A brief history of rough theatre for improvisers

In the 16th century bands of Commedia dell’Arte actors traveled Europe, performing in market places, outdoor festivals and carnivals. Their show was fun, fast and noisy and incorporated mask, music, singing, acting, acrobatics, improvisation, script, satire, impressions and comedy. The audience shouted out, interacted and were part of the show. If they didn’t feel part of the show they just left. The topics, themes and characters were current.
Shakespeare then wrote rowdy plays featuring love, death, comedy, tragedy, clowns. He even used some Commedia scenarios. The audience would boo, hiss and clap as the show went along. They would talk during the performance (it’s only recently that this became unusual), food and drink would be passed around. The ‘groundlings’ would pay a penny to stand in front, and would sometimes even heckle the actors. Again many of his themes, characters and targets were current. Moments of comedy would follow moments of tragedy, and there might even be a little dance at the end. It was smelly, rowdy, and fun. 
In the 17th century Restoration comedy appeared, following a weird banning of all theatre by puritans. When theatre was allowed back it was rebellious, naughty and comedy. Everyone from aristocrats to servants would go and watch. 
After some censorship from Victorians there was another rebellion, this time with Music Hall. Walking around London now it’s hard to imagine what a major thing these were. They were everywhere, not just in some allocated ‘TheatreLand’ of the West End but they were across the whole town, in the suburbs and more. And they were massive. Huge halls full of people getting pissed and having a good time. Watching various acts – singing, comedy, sketches, juggling, people bouncing balls with precision. There was no fourth wall, the audience could laugh and boo to their heart’s content. The same thing was happening in America with Vaudeville. Charlie Chaplin started in Music Hall, heavily influenced by his own form of improvisation and taking improvisation into the movies, where he would make up the entire script as he went along filming.
Also in America the carnivals were touring around all over the place, offering a mix of music, rides, freak shows, strip acts and various wonders of the world. With this theatre the people of the town would come down and walk around the strip, watching snippets of acts, before deciding what to pay and see. If it wasn’t any good for the audience, nobody came to see it, simple as that. And your potential audience was right there walking on the sawdust floor outside your tent. (Read memoirs of sword swallower for all that).
Peter Brook’s book The Empty Space defines all this as Rough Theatre – “Salt, sweat, noise, smell: the theatre that’s not in a theatre, the theatre on carts, on wagons, on trestles, audiences standing, drinking, sitting round tables, audiences joining in, answering back: theatre in back rooms, upstairs rooms, barns: the one-night stands, the torn sheet pinned up across the hall.”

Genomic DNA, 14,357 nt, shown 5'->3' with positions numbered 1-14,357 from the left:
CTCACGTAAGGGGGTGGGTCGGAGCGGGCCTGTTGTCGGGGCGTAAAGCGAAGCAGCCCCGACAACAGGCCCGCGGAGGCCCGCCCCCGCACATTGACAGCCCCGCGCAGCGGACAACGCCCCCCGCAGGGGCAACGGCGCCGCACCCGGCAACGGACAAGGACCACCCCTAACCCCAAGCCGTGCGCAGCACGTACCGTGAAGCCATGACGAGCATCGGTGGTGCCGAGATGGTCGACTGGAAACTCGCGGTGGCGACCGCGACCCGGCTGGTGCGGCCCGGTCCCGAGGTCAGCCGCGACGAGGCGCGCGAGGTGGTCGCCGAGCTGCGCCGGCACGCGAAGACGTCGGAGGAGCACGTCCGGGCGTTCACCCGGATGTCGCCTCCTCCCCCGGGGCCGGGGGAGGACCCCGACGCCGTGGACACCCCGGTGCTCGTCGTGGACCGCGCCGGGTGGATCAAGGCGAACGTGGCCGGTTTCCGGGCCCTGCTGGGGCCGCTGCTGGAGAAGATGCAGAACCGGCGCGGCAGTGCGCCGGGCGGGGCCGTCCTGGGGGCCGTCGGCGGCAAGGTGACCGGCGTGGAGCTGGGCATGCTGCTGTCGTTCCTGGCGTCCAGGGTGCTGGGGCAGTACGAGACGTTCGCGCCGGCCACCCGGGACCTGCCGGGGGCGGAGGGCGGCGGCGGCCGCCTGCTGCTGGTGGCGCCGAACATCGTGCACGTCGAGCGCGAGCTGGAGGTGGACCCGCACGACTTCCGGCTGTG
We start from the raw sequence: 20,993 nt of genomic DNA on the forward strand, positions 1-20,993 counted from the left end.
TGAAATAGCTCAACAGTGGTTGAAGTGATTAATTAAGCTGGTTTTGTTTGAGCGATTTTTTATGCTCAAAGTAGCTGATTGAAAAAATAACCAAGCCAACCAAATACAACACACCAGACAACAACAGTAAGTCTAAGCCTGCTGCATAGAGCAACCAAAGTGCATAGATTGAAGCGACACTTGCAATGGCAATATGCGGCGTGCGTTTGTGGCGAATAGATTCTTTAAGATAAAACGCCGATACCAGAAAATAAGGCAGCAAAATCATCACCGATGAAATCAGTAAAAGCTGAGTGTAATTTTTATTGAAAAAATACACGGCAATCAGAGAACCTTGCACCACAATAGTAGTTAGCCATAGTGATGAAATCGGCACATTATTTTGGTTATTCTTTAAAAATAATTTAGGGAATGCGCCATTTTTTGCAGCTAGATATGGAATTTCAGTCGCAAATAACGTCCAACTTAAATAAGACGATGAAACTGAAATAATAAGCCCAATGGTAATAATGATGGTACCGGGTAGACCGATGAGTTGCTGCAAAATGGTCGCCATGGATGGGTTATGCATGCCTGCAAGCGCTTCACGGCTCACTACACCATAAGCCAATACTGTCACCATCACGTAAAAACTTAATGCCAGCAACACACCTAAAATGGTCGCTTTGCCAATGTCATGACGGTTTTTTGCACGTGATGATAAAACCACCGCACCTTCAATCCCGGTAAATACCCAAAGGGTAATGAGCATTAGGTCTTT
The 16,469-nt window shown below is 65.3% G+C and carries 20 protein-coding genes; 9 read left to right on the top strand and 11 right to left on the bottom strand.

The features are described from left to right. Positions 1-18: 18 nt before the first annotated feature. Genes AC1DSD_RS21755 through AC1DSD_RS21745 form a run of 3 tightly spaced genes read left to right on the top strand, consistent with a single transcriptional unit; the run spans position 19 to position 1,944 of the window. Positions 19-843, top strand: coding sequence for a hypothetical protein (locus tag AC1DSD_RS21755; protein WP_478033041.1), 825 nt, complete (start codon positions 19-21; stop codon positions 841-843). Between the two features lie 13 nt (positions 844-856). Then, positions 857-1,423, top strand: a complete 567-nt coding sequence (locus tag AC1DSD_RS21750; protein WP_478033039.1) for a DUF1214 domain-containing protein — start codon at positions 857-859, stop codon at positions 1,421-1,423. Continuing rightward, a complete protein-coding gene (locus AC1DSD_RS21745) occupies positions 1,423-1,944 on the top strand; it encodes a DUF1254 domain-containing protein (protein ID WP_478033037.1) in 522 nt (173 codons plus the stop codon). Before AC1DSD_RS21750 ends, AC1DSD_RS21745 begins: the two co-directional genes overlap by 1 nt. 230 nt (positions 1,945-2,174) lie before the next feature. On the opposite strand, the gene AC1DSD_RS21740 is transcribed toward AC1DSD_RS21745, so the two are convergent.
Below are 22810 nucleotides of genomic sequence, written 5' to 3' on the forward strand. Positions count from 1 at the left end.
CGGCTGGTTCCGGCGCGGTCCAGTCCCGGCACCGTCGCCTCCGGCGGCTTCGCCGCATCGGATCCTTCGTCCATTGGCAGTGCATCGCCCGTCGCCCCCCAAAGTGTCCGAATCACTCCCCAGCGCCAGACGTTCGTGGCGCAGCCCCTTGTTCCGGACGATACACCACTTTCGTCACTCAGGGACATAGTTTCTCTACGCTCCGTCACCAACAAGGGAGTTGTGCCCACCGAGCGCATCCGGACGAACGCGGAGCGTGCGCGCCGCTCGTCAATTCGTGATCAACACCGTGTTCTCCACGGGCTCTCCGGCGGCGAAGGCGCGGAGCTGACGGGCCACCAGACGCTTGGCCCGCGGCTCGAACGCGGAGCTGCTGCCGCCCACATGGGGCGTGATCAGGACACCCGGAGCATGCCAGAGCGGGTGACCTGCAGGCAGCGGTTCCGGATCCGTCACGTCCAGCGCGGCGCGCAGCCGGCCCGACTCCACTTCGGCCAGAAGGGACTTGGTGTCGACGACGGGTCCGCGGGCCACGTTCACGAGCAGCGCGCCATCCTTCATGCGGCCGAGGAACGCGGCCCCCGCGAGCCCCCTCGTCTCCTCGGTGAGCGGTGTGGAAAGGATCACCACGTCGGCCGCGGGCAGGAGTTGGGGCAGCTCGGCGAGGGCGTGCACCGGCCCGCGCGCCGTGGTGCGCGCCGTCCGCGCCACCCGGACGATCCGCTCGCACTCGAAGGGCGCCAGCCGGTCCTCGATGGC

Sound familiar improvisers?
David Shepherd, founder of Compass Players that went on to be Second City, had an ongoing dream of a rowdy working class theatre with all the crowd up on stage. At the same time Keith Johnstone was inspired to create theatre that had the same heat of wrestling.
When Film and TV came out it almost immediately killed of the Rough Theatre, with Music Halls and Vaudeville dying within a few years and just some of the stars making the transition. The audience for Rough Theatre are now captivated by The X Factor, watching in small units rather than the mass communities of Music Halls. 
But now people are getting fed up of TV and Film. The mass channels means that entertainment is no longer centralized, and is going back to the decentralized and maybe even local model of before.
But in the meantime what has happened to the Rough Theatre of before?
For some reason we’ve severely classified stuff and separated our entertainment by genres. We have impro nights, stand up gigs, rock gigs, sketch gigs. 
Shouldn’t it all just be together? The Rough Theatre of old thrived on multi-skilled people working together to add variety. 
Sometimes I wonder if we, David Shepherd and Kevin Johnstone think we want impro to take off, but deep down it’s actually a more archetypal Rough Theatre that we long for – more of a feeling than a product. A kind of of direct human reaction to the removal of something that’s been with us for generations. Is it a coincidence for instance that impro first took off at about the same time TV was becoming widespread, in the exact same countries that were the first to get TV?
Perhaps impro isn’t taking off because it’s called impro.
Why classify something in terms of the process rather than the benefit? So why don’t we just do it, and embrace the essence of
impro into other things, other forms, work to create a greater whole. Bands, dancing, stand up, impro, sketch, mask,
impressions, ridicule, cabaret, spec acts, circus, all united in one aim – the human reaction.
Back in the day it was entertainment, to get people
enjoying themselves.
Theatre to me isn’t the glossy program, expensive small
tub of ice cream, and sitting in neat rows looking at a film set. For me it’s cheap spotlits plugged
into extension leads, primark black double bed sheets used as back drops, beer
in GLASSES with tables to put them on, and people turning up late after work.
It’s time to decentralise entertainment, and make it something
connected to and born out of life, and encouraging life, rather than a distraction from it.
Claim entertainment for ourselves.

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